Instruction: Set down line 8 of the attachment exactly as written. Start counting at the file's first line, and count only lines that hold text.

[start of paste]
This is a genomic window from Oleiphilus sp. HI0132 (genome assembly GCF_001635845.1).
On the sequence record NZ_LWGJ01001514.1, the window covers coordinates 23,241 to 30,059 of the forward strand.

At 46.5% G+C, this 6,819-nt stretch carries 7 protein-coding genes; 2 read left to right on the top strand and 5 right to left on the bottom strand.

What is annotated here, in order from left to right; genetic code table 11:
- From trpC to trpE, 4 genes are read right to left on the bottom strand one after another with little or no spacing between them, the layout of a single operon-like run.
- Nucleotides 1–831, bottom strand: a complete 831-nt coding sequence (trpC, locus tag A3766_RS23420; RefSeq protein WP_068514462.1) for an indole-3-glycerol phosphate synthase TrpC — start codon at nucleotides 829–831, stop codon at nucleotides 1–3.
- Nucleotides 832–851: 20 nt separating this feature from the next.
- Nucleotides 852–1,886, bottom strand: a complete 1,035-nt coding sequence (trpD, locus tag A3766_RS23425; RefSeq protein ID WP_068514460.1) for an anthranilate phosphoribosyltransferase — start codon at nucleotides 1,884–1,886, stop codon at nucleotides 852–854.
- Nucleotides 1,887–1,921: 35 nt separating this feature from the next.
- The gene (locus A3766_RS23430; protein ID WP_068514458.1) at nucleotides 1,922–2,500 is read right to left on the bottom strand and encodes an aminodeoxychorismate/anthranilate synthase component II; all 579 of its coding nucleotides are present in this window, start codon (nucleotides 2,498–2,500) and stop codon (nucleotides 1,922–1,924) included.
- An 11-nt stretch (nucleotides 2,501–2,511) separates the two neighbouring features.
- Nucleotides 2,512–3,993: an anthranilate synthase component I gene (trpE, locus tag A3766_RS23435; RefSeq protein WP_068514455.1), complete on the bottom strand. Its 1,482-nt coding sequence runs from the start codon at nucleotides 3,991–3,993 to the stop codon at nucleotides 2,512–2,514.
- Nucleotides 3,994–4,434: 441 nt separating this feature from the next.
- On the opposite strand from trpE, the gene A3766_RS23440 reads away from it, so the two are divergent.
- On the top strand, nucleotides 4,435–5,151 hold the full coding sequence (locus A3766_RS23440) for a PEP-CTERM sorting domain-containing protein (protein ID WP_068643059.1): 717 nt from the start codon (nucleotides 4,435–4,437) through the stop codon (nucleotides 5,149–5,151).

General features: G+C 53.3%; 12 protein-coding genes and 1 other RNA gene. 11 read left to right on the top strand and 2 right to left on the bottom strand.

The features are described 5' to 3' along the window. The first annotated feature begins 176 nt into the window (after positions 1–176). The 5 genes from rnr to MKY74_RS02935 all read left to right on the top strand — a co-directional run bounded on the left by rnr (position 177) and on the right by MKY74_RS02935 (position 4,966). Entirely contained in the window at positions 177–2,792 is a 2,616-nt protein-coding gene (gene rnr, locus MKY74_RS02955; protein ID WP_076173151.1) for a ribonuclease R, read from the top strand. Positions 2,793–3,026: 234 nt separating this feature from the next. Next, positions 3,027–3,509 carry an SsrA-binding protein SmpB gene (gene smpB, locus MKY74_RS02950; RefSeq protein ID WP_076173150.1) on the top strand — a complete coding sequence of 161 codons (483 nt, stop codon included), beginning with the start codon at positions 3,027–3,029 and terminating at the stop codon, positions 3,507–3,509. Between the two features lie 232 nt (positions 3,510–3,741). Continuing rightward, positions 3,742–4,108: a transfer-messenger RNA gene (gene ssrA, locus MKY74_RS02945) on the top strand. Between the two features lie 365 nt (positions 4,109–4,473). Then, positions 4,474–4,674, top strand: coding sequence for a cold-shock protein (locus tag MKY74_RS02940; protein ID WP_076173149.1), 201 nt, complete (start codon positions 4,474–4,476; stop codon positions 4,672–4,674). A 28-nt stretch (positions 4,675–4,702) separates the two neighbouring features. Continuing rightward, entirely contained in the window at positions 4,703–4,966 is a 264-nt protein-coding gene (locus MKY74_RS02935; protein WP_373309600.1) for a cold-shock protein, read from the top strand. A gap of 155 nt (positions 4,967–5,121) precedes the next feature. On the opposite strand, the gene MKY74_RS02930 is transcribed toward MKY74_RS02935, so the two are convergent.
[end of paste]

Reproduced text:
- Nucleotides 852–1,886, bottom strand: a complete 1,035-nt coding sequence (trpD, locus tag A3766_RS23425; RefSeq protein ID WP_068514460.1) for an anthranilate phosphoribosyltransferase — start codon at nucleotides 1,884–1,886, stop codon at nucleotides 852–854.